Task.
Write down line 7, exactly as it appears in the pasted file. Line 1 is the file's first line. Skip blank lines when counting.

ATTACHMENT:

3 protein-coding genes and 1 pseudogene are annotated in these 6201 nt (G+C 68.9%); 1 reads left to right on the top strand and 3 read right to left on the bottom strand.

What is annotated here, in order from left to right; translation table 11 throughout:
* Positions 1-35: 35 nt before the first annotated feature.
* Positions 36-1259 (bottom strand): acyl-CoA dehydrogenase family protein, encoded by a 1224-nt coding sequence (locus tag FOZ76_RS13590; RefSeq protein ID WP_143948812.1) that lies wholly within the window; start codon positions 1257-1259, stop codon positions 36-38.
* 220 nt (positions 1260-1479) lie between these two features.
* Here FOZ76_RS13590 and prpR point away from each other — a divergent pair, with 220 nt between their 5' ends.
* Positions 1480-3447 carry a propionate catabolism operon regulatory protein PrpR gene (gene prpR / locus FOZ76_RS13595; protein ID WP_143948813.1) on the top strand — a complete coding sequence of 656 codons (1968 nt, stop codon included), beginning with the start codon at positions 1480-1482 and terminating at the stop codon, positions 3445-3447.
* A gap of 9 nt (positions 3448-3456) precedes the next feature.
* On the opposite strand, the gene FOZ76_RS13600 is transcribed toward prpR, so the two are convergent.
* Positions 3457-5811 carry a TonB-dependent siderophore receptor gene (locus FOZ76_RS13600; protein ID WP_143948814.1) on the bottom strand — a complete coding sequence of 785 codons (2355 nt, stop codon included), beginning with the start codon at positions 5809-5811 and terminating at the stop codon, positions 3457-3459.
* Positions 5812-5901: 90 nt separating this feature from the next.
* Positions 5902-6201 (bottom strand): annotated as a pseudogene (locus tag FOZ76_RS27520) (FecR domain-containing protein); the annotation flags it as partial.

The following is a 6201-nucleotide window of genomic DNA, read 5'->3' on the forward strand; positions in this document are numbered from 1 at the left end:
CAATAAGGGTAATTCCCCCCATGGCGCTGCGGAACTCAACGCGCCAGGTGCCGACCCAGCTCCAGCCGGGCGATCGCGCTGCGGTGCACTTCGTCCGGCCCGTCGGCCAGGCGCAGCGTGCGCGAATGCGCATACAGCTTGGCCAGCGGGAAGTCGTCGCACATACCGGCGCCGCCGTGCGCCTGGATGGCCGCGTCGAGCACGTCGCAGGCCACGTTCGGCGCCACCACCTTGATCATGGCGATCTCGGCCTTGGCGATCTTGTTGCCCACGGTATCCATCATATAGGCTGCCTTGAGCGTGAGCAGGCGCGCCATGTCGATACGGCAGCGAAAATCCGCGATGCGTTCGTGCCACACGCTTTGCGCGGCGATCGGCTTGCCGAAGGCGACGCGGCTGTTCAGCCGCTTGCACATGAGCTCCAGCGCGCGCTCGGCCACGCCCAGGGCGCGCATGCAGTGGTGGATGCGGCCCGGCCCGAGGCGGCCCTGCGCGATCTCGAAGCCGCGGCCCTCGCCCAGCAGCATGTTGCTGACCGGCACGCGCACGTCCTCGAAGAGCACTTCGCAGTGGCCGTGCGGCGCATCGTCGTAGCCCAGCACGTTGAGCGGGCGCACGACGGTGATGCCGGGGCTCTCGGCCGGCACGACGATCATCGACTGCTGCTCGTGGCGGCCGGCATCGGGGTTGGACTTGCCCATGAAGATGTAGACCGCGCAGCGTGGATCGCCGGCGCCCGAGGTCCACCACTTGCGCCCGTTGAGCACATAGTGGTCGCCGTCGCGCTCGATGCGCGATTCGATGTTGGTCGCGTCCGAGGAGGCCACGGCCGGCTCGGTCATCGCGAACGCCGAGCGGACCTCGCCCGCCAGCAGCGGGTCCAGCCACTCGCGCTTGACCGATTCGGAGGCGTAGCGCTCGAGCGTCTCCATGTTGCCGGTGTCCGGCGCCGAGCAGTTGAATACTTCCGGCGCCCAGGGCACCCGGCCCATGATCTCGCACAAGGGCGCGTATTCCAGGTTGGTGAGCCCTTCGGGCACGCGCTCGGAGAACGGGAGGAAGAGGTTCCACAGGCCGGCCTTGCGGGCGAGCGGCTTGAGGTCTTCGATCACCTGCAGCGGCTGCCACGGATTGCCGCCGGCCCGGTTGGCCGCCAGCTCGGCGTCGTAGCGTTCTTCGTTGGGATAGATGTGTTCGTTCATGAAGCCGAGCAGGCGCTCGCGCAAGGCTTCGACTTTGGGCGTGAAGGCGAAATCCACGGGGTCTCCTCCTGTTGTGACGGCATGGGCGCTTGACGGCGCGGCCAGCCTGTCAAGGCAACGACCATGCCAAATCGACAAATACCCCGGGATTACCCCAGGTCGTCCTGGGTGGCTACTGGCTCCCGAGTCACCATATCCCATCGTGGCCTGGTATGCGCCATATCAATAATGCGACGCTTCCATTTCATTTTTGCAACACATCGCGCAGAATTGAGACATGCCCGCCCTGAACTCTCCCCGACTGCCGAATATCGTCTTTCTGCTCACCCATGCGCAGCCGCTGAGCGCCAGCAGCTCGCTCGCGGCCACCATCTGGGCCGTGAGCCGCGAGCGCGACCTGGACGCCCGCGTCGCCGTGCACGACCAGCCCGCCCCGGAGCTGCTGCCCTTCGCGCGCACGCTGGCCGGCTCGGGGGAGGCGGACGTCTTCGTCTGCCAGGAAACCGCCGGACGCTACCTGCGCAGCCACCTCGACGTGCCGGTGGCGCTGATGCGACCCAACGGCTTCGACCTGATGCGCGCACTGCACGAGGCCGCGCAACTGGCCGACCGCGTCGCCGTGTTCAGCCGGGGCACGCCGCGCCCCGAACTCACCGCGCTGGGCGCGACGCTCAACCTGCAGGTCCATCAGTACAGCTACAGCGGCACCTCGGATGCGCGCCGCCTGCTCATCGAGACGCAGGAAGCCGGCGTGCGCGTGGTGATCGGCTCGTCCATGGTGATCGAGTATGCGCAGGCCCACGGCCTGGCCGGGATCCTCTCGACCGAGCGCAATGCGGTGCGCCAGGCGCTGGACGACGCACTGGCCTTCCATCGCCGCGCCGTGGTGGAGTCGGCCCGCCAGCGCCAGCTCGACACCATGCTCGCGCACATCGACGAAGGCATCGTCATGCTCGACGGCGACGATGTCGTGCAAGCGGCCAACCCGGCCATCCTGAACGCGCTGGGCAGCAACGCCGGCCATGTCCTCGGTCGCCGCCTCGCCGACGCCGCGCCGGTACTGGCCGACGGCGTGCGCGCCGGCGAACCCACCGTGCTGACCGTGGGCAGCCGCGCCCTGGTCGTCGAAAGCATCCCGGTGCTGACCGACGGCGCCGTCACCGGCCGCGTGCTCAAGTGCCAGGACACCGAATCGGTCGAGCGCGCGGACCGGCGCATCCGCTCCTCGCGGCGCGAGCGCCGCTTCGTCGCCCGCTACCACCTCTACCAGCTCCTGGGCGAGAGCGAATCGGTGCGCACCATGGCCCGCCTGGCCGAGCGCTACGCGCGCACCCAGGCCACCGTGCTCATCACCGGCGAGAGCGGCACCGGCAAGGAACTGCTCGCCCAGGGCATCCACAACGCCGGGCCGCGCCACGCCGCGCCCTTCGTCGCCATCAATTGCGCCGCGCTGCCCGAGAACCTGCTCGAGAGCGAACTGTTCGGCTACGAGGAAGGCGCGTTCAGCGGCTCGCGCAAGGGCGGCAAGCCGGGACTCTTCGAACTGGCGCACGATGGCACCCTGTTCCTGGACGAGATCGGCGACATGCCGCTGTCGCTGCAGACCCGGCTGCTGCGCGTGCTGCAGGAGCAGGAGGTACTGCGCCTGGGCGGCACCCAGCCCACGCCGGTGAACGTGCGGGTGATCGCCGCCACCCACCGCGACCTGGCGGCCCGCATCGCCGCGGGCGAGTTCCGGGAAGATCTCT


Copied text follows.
* Positions 1480-3447 carry a propionate catabolism operon regulatory protein PrpR gene (gene prpR / locus FOZ76_RS13595; protein ID WP_143948813.1) on the top strand — a complete coding sequence of 656 codons (1968 nt, stop codon included), beginning with the start codon at positions 1480-1482 and terminating at the stop codon, positions 3445-3447.